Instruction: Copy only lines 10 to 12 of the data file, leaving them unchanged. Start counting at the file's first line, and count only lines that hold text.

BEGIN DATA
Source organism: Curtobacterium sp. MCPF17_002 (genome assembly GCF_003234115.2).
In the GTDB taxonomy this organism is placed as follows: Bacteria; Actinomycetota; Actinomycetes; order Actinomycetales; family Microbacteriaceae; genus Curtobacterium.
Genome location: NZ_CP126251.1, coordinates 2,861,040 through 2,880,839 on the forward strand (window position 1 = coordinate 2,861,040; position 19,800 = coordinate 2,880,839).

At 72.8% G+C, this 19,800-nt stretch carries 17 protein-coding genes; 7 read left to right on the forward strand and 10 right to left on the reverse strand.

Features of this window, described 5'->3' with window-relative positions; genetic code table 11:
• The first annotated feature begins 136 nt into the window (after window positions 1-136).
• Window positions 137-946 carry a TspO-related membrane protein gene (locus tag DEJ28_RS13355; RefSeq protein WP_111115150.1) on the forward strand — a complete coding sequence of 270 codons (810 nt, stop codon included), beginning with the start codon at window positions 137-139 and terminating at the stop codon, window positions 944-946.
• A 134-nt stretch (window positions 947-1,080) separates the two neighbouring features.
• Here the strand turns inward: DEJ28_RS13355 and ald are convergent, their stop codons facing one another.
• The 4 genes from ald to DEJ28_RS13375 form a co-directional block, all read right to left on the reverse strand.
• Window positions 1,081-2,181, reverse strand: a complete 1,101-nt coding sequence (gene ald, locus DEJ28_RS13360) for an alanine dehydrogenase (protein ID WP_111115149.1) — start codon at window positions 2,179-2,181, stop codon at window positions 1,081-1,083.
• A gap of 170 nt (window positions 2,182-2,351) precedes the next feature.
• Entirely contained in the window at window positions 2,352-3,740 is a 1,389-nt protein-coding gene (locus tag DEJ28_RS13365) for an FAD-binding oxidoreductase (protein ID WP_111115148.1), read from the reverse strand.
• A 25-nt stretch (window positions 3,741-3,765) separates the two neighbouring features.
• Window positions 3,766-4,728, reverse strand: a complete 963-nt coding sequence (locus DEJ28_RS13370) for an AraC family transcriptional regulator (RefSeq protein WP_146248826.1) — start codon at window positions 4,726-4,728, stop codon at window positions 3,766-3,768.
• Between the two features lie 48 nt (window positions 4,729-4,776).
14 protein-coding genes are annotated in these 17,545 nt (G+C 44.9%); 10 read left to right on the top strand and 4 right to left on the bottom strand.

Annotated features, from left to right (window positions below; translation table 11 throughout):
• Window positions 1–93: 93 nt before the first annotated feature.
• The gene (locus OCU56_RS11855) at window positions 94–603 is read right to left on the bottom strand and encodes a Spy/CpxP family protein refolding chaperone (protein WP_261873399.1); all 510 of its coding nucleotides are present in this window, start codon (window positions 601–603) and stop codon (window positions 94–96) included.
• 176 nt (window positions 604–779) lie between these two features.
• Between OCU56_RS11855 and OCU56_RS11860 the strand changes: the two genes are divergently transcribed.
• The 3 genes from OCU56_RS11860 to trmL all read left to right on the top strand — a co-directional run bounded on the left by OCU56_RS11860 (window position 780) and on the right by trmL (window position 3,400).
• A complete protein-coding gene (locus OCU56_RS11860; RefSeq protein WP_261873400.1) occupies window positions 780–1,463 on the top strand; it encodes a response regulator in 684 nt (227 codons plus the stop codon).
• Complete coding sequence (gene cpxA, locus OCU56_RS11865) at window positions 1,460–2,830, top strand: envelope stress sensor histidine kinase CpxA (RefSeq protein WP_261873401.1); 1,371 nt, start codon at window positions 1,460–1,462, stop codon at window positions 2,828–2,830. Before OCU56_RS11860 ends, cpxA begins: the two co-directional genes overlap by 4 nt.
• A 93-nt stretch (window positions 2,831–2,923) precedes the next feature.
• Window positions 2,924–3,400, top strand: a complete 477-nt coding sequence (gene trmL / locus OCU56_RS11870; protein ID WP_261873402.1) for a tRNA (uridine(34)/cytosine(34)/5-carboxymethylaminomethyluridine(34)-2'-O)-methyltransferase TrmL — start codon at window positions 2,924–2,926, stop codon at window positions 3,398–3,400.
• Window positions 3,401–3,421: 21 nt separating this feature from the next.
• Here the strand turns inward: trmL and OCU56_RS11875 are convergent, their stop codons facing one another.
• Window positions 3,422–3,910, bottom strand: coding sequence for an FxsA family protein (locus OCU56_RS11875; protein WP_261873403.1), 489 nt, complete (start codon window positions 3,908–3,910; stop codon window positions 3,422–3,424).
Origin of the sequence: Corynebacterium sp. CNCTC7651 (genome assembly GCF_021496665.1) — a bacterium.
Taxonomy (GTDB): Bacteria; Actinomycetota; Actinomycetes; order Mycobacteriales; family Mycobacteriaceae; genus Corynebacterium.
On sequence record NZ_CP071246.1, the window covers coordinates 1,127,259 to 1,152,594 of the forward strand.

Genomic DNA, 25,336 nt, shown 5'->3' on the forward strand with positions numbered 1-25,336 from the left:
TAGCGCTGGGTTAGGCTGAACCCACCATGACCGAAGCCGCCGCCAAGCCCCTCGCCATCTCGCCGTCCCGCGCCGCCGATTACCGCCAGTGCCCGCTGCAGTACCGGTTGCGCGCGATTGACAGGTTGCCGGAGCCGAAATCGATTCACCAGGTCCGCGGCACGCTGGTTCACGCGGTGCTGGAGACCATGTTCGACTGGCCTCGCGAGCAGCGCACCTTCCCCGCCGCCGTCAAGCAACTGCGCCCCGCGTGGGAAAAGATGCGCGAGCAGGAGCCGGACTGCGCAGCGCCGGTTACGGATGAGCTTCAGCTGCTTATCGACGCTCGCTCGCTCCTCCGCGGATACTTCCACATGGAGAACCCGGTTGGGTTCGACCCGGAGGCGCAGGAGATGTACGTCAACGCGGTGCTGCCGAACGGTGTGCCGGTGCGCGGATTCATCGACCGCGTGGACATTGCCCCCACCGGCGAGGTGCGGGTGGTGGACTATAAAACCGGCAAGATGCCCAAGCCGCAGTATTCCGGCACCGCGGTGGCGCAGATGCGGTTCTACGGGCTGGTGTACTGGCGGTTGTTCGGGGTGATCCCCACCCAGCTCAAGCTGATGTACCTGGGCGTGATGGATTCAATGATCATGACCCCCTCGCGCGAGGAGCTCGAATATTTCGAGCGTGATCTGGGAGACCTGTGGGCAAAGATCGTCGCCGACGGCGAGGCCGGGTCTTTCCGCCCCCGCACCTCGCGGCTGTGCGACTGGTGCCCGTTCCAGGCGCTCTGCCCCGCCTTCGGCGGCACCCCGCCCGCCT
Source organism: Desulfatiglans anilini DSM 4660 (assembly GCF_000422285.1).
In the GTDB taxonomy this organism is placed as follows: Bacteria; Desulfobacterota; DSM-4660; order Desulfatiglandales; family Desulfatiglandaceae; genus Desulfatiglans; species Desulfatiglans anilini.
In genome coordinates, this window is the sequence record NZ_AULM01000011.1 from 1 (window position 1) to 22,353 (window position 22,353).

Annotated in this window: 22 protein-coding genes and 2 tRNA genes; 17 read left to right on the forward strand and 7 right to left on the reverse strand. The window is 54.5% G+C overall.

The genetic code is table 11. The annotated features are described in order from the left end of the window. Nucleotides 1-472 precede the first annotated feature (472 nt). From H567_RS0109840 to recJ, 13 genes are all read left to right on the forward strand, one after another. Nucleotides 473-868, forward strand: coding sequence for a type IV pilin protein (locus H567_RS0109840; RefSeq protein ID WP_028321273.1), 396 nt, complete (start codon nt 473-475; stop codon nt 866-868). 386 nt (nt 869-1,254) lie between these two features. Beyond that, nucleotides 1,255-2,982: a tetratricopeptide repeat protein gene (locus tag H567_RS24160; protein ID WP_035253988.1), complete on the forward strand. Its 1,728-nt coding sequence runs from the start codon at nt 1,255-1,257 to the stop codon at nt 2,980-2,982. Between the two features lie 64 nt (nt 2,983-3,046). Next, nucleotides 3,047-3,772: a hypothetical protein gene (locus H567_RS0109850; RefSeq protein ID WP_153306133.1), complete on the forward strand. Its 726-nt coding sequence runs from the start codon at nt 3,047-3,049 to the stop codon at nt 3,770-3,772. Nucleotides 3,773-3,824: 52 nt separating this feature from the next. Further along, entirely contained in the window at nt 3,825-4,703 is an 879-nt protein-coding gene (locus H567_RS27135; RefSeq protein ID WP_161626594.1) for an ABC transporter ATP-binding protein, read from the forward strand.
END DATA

• The 4 genes from ald to DEJ28_RS13375 form a co-directional block, all read right to left on the reverse strand.
• Window positions 1,081-2,181, reverse strand: a complete 1,101-nt coding sequence (gene ald, locus DEJ28_RS13360) for an alanine dehydrogenase (protein ID WP_111115149.1) — start codon at window positions 2,179-2,181, stop codon at window positions 1,081-1,083.
• A gap of 170 nt (window positions 2,182-2,351) precedes the next feature.